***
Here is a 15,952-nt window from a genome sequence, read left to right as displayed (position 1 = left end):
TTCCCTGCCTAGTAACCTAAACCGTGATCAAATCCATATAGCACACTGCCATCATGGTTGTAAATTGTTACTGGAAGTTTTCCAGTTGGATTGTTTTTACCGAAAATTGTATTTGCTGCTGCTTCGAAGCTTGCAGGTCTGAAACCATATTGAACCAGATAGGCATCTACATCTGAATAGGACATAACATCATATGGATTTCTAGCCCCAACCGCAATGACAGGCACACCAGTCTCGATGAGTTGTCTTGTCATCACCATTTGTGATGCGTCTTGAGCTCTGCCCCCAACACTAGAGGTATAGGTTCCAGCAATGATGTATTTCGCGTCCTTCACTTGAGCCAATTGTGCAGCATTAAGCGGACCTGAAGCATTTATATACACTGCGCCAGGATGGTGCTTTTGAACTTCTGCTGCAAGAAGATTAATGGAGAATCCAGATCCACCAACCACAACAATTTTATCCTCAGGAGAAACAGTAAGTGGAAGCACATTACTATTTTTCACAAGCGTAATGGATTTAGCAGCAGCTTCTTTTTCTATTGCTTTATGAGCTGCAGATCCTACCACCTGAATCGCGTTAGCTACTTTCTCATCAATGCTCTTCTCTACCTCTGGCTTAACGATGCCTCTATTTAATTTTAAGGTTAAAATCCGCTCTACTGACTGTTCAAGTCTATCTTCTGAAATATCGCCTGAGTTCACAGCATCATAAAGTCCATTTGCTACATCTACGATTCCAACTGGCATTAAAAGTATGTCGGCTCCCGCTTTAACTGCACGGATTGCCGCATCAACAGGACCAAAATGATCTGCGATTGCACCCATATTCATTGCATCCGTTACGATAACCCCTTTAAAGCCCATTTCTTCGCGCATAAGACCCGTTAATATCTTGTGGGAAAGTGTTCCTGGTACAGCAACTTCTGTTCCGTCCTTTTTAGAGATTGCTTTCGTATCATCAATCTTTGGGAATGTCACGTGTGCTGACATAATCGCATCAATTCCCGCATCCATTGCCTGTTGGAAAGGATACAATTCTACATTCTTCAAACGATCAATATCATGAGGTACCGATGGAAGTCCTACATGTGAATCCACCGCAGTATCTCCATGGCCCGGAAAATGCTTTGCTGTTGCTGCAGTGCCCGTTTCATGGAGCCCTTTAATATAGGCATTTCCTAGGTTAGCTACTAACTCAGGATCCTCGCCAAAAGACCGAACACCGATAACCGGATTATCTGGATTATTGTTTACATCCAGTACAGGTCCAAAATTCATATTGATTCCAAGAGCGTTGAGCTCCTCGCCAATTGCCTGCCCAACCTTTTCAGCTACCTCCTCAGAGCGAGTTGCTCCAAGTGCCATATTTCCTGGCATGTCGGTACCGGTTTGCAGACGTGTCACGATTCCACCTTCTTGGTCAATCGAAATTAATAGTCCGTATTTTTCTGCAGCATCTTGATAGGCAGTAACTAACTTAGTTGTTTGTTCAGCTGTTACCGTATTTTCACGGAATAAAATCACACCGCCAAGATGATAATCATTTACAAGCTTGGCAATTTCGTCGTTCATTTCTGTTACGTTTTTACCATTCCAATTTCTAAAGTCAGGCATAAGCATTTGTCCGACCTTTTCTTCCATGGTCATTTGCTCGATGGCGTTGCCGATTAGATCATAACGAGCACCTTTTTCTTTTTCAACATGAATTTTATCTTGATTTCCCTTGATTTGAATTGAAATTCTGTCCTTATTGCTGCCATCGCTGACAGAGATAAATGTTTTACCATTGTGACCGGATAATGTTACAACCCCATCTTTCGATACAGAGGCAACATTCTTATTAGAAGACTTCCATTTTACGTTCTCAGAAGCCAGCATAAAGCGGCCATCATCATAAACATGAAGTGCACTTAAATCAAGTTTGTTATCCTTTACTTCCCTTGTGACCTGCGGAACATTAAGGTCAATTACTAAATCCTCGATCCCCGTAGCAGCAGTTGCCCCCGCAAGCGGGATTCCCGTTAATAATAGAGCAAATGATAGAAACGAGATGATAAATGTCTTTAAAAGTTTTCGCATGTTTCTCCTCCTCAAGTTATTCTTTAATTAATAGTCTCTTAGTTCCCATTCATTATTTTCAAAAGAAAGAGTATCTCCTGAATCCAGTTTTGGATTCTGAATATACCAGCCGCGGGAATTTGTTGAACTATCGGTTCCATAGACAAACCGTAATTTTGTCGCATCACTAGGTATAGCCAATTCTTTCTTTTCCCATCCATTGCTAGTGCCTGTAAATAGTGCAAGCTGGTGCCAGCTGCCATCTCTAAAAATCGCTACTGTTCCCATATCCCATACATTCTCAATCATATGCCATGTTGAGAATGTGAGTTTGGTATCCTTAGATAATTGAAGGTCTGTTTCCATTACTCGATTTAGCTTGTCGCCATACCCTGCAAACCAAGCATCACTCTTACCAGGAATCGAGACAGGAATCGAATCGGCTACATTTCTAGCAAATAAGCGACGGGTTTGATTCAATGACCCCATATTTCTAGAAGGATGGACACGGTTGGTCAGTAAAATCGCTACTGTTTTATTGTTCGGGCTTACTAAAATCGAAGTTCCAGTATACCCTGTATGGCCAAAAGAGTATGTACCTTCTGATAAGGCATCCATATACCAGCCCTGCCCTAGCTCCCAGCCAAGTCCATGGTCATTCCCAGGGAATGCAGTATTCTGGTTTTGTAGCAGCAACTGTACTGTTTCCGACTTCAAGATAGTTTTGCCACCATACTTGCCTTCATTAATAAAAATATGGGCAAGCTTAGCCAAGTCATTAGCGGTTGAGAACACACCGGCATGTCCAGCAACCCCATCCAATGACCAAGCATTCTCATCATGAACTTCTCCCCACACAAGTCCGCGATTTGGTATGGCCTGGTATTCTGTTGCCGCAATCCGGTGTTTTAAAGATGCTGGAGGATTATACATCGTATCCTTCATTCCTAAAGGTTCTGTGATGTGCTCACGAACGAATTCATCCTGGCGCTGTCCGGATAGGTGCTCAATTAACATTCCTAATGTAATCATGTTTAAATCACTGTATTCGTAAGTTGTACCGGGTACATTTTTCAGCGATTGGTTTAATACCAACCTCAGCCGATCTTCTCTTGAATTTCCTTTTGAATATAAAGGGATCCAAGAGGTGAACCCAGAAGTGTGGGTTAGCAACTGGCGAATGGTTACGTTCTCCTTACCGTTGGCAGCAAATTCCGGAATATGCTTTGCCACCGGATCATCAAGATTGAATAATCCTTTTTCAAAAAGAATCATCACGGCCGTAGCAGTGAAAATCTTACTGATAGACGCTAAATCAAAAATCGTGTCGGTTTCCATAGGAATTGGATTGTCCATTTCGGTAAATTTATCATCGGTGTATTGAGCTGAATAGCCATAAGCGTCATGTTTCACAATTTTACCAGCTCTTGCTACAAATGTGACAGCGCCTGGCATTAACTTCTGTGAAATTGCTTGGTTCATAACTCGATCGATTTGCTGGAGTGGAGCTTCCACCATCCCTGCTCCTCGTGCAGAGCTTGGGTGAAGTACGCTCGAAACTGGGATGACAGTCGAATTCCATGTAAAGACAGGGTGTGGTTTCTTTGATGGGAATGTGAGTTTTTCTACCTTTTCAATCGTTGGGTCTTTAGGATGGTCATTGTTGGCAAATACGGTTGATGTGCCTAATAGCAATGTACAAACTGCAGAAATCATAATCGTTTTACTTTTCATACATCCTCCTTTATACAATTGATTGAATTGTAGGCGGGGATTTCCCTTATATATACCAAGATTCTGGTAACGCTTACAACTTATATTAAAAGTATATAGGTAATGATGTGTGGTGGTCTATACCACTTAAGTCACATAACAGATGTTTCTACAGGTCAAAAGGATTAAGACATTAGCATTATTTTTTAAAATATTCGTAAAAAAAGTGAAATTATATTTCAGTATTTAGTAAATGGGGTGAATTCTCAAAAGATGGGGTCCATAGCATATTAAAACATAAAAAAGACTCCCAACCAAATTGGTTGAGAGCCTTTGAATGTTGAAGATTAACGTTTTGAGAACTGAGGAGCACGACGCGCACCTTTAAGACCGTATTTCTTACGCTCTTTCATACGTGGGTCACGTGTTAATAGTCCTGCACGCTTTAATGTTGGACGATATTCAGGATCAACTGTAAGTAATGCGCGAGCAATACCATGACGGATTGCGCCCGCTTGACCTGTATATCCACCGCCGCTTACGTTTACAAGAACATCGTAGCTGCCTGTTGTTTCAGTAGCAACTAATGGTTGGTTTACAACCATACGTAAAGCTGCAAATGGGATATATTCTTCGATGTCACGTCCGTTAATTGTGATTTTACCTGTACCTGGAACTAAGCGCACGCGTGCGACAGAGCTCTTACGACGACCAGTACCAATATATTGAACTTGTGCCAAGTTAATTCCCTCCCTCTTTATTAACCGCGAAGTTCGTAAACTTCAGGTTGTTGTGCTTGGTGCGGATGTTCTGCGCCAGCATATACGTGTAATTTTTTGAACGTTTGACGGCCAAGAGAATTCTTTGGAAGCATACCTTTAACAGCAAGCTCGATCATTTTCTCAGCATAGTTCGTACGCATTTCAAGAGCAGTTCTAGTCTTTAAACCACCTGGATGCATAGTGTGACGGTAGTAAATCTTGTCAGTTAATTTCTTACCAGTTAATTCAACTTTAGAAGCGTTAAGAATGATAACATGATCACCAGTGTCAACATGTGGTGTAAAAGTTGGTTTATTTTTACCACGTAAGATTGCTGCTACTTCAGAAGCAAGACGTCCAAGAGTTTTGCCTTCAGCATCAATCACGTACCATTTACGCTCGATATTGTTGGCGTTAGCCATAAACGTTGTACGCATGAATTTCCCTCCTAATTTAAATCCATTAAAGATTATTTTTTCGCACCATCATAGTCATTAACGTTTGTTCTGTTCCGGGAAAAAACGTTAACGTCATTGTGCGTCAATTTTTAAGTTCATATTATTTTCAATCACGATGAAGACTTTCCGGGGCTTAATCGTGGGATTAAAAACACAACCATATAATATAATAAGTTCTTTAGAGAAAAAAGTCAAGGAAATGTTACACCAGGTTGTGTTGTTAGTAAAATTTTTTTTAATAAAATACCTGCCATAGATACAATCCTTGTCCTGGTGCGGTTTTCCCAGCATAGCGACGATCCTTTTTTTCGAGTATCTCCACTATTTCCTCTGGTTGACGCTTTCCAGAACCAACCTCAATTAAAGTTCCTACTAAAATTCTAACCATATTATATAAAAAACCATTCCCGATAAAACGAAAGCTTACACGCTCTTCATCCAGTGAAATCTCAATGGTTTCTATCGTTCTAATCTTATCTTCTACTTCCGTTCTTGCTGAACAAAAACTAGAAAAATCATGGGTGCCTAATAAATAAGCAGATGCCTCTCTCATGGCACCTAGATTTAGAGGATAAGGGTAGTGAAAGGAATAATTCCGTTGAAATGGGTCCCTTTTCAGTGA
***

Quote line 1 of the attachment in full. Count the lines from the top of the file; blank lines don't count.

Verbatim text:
Here is a 15,952-nt window from a genome sequence, read left to right as displayed (position 1 = left end):